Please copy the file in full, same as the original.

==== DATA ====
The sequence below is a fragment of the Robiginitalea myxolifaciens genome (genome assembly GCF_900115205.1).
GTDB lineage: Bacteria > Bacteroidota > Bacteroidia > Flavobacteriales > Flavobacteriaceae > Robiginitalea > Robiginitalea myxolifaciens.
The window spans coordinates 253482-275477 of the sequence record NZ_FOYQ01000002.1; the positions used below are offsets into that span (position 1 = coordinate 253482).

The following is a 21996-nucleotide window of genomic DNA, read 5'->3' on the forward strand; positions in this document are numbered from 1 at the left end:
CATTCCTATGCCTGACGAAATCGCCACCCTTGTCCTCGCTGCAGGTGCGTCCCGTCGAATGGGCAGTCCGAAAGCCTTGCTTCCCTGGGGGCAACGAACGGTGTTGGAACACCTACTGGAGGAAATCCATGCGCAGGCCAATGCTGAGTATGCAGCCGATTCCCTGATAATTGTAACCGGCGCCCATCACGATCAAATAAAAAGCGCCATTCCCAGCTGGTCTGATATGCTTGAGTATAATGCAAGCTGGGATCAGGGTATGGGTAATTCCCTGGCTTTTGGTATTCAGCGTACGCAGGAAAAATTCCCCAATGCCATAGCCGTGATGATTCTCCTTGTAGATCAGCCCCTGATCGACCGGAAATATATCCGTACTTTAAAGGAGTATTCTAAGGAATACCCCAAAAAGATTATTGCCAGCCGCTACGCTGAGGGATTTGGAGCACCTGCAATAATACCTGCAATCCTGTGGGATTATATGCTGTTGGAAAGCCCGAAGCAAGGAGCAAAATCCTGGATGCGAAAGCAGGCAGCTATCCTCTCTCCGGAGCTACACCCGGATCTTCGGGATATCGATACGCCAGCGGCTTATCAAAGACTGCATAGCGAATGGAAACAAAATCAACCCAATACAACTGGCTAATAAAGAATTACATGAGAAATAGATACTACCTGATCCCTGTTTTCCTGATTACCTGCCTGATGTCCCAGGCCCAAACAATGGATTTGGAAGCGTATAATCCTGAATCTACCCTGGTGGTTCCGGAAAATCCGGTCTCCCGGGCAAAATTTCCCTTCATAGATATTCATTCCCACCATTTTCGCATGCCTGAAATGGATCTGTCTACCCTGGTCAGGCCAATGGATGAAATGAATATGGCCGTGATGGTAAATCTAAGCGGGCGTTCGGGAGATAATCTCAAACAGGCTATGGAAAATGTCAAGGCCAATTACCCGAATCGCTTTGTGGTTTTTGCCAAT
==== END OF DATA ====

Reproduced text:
The sequence below is a fragment of the Robiginitalea myxolifaciens genome (genome assembly GCF_900115205.1).
GTDB lineage: Bacteria > Bacteroidota > Bacteroidia > Flavobacteriales > Flavobacteriaceae > Robiginitalea > Robiginitalea myxolifaciens.
The window spans coordinates 253482-275477 of the sequence record NZ_FOYQ01000002.1; the positions used below are offsets into that span (position 1 = coordinate 253482).

The following is a 21996-nucleotide window of genomic DNA, read 5'->3' on the forward strand; positions in this document are numbered from 1 at the left end:
CATTCCTATGCCTGACGAAATCGCCACCCTTGTCCTCGCTGCAGGTGCGTCCCGTCGAATGGGCAGTCCGAAAGCCTTGCTTCCCTGGGGGCAACGAACGGTGTTGGAACACCTACTGGAGGAAATCCATGCGCAGGCCAATGCTGAGTATGCAGCCGATTCCCTGATAATTGTAACCGGCGCCCATCACGATCAAATAAAAAGCGCCATTCCCAGCTGGTCTGATATGCTTGAGTATAATGCAAGCTGGGATCAGGGTATGGGTAATTCCCTGGCTTTTGGTATTCAGCGTACGCAGGAAAAATTCCCCAATGCCATAGCCGTGATGATTCTCCTTGTAGATCAGCCCCTGATCGACCGGAAATATATCCGTACTTTAAAGGAGTATTCTAAGGAATACCCCAAAAAGATTATTGCCAGCCGCTACGCTGAGGGATTTGGAGCACCTGCAATAATACCTGCAATCCTGTGGGATTATATGCTGTTGGAAAGCCCGAAGCAAGGAGCAAAATCCTGGATGCGAAAGCAGGCAGCTATCCTCTCTCCGGAGCTACACCCGGATCTTCGGGATATCGATACGCCAGCGGCTTATCAAAGACTGCATAGCGAATGGAAACAAAATCAACCCAATACAACTGGCTAATAAAGAATTACATGAGAAATAGATACTACCTGATCCCTGTTTTCCTGATTACCTGCCTGATGTCCCAGGCCCAAACAATGGATTTGGAAGCGTATAATCCTGAATCTACCCTGGTGGTTCCGGAAAATCCGGTCTCCCGGGCAAAATTTCCCTTCATAGATATTCATTCCCACCATTTTCGCATGCCTGAAATGGATCTGTCTACCCTGGTCAGGCCAATGGATGAAATGAATATGGCCGTGATGGTAAATCTAAGCGGGCGTTCGGGAGATAATCTCAAACAGGCTATGGAAAATGTCAAGGCCAATTACCCGAATCGCTTTGTGGTTTTTGCCAAT